Just before FAKA came on stage, our group got slowly pushed away from the front of the stage to the side. I remember how this always goes, from when i was a young girl trying to catch a glimpse of my rockstar heroes. There’s dudes in their jackets, hoodies mostly, they stand right in front of you, and slowly start walking backwards. If you don’t feel like touching them or pushing them, you have no other option but to move back, until you notice your favorite spot in front of the stage is suddenly miles away and you are stuck between this dude and others behind you.
This time it was like that, but quicker. Suddenly all the queer POC were all the way at the side of the stage, beyond the sound system. In front of the stage were dudes drinking their beers, standing still. The concert started and the dude-space was taken over by more dudes and also what seemed to be cis white women. My friends didn’t seem to bother and gave it their all at the side.
I noticed a difference between their dancing and the movements of the white people in front of the stage. I was wondering whether what felt wrong was just their white cis-bodies being there, so (too?) close to the bodies of the performers, or also something else.. It was like they were treating those 2 bodies (black and femme) differently. Was this objectification, fetishisation, exoticisation? I decided to postpone this question and to talk about this with my friends afterwards.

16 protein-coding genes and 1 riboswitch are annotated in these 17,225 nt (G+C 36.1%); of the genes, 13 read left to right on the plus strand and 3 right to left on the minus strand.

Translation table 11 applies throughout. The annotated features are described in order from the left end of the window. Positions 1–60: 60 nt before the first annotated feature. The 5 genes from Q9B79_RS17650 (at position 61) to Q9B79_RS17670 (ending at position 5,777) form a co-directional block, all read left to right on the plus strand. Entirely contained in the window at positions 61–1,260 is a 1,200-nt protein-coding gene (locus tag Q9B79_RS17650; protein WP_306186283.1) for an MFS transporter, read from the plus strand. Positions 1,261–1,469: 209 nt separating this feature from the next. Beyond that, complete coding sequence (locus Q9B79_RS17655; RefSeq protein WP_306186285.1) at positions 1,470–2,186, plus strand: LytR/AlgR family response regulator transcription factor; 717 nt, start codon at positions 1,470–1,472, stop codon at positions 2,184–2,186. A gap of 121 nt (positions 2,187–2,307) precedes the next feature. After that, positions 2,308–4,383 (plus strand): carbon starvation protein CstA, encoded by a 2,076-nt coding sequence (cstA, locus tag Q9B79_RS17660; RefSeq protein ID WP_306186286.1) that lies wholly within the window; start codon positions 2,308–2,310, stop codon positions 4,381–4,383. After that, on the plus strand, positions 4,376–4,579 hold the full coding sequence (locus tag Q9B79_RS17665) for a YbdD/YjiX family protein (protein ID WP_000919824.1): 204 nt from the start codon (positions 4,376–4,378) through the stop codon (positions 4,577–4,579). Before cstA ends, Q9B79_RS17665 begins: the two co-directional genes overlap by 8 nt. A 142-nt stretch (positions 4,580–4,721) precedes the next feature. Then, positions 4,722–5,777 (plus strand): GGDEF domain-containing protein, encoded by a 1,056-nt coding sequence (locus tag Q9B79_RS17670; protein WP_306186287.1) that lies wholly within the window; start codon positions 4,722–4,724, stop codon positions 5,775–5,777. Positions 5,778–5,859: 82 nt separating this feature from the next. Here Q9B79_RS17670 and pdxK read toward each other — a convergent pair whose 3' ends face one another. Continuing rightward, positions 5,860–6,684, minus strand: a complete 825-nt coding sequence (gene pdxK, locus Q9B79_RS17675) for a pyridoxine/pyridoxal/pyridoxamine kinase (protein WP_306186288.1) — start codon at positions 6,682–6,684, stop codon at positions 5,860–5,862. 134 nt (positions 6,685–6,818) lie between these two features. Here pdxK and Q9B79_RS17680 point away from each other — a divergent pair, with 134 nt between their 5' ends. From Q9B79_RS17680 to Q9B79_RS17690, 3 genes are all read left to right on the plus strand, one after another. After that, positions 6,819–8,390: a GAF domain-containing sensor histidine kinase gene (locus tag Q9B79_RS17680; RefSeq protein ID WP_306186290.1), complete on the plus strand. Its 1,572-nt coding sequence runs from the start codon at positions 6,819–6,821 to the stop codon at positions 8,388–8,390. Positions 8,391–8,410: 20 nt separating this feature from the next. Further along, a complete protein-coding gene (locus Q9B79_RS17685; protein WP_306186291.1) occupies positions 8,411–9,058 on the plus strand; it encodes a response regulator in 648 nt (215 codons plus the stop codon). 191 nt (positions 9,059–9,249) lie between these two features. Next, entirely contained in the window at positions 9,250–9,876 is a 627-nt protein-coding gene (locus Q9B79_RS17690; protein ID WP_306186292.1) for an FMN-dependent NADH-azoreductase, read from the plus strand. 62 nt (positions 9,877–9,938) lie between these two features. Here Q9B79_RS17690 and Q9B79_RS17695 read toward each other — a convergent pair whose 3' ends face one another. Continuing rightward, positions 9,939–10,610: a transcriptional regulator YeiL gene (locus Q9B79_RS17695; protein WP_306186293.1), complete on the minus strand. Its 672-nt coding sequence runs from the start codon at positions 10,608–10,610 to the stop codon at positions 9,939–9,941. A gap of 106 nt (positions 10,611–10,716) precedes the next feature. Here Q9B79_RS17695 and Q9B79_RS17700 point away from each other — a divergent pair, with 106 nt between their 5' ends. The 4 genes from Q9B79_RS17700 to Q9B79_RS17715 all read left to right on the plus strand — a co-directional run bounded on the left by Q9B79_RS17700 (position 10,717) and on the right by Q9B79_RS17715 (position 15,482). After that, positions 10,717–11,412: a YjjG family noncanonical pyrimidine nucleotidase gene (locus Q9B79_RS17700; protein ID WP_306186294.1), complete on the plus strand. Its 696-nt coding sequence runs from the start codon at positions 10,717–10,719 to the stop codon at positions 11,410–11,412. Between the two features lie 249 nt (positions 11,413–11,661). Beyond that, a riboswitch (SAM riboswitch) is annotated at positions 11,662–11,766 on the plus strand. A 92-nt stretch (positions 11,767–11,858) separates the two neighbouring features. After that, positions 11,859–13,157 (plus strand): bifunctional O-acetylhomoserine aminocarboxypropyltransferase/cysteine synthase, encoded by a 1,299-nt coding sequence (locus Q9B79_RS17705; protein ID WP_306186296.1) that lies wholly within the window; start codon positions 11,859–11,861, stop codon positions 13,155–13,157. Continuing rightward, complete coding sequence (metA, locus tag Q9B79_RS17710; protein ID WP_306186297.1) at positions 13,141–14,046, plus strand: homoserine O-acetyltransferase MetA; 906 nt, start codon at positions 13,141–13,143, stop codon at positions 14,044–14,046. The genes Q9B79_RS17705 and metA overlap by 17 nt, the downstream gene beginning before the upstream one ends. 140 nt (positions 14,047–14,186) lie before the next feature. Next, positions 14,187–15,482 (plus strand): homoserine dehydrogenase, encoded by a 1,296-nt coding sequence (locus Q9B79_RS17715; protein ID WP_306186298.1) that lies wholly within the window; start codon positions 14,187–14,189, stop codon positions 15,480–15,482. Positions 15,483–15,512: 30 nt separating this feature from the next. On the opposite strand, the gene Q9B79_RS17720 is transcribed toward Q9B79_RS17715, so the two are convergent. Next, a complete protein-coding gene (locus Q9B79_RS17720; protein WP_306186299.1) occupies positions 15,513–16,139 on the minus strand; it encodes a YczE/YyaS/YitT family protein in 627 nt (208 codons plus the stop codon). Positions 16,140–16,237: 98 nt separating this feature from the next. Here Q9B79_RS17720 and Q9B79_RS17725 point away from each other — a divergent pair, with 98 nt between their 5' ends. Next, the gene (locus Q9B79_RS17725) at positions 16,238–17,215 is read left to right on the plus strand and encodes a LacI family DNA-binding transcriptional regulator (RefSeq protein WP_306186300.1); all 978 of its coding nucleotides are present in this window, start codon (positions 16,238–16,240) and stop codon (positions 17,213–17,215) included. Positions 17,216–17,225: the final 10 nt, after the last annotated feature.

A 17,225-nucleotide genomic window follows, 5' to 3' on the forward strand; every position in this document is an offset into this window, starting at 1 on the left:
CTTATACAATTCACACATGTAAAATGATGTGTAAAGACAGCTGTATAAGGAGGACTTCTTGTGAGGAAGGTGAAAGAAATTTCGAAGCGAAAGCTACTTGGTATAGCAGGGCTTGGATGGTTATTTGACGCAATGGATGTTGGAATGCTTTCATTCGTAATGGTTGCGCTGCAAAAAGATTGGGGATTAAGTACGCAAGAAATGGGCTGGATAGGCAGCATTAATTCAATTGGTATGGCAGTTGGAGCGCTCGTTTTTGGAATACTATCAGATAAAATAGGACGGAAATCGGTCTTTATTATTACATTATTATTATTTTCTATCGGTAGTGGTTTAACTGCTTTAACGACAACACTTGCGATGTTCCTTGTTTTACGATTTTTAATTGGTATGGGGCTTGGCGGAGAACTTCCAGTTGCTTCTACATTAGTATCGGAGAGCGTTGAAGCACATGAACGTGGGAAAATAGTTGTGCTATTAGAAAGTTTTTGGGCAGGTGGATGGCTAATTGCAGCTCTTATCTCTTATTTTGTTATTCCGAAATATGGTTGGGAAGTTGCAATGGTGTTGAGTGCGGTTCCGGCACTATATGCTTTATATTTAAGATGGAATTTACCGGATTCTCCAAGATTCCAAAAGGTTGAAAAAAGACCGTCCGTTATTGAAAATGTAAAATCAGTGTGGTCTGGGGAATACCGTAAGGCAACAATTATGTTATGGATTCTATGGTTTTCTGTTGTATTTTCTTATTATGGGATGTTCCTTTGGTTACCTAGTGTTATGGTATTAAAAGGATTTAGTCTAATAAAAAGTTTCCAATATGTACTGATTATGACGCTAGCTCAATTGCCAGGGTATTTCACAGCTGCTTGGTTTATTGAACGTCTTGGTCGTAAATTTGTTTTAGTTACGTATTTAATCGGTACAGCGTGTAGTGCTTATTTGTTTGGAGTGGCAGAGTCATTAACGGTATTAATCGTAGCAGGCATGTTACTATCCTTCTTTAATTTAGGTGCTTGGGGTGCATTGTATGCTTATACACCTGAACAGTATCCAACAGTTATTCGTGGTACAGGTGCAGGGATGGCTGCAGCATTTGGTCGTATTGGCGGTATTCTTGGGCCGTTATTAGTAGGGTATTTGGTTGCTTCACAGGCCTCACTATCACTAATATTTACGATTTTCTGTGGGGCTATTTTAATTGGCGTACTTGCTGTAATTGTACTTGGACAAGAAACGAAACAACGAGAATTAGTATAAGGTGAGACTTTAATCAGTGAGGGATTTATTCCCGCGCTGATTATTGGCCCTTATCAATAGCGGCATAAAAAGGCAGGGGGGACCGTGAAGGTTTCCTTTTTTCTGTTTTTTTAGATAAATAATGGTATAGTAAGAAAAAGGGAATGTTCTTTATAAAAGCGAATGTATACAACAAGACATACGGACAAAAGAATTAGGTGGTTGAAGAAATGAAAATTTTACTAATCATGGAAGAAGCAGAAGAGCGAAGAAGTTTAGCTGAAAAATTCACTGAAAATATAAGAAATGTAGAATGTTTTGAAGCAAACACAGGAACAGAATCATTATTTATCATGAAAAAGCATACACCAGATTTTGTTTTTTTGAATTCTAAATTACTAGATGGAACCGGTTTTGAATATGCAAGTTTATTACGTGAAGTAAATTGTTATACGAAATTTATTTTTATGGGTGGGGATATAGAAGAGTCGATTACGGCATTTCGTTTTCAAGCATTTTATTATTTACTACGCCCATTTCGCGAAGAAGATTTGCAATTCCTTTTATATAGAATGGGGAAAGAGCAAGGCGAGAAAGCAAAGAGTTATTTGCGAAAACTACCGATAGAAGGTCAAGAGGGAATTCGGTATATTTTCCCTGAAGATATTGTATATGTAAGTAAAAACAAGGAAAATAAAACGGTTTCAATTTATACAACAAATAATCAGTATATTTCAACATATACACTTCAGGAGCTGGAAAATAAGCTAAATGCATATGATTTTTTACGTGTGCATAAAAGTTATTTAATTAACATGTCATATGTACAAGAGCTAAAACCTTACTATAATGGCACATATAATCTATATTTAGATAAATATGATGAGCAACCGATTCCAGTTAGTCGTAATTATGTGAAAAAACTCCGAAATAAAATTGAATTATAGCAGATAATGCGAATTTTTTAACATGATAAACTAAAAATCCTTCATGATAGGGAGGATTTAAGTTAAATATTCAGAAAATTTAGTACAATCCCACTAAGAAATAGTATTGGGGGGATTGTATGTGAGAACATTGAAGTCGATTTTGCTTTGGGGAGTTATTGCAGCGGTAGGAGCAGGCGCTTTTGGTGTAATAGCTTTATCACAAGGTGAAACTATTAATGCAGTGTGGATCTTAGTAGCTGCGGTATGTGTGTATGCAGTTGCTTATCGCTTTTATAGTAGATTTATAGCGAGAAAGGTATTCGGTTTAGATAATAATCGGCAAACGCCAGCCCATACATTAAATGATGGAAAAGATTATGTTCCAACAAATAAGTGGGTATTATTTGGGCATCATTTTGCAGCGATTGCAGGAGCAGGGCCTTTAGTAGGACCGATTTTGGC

I was dealing with my anger and frustration for approximately 20 minutes, then i managed to let go a bit, it got a little less crowded and i was able to still enjoy the concert. But goddamnit, it was a queer performance! Why was it dominated by non-queers, without ANY hesitation?
This is why the riotgrrl movement said: girls to the front! Let me adjust that a bit:

FEMMES (of any gender) TO THE FRONT.

Rotterdam by night has been my refuge for a long time. First, as a teenager, there were concerts of unknown alternative bands, then there were nights in pubs and bars, then came clubbing, and now … i guess there’s nothing (unless i organize it myself). The last couple of weekends have one thing in common: going home sad and angry and frustrated and scared, because i had nowhere to go. I tried (gay)bars, alternative cinema, pubs, clubs and last night a performance bar, for the ‘weirdly artistic’. Nope. I feel unsafe everywhere. What happened?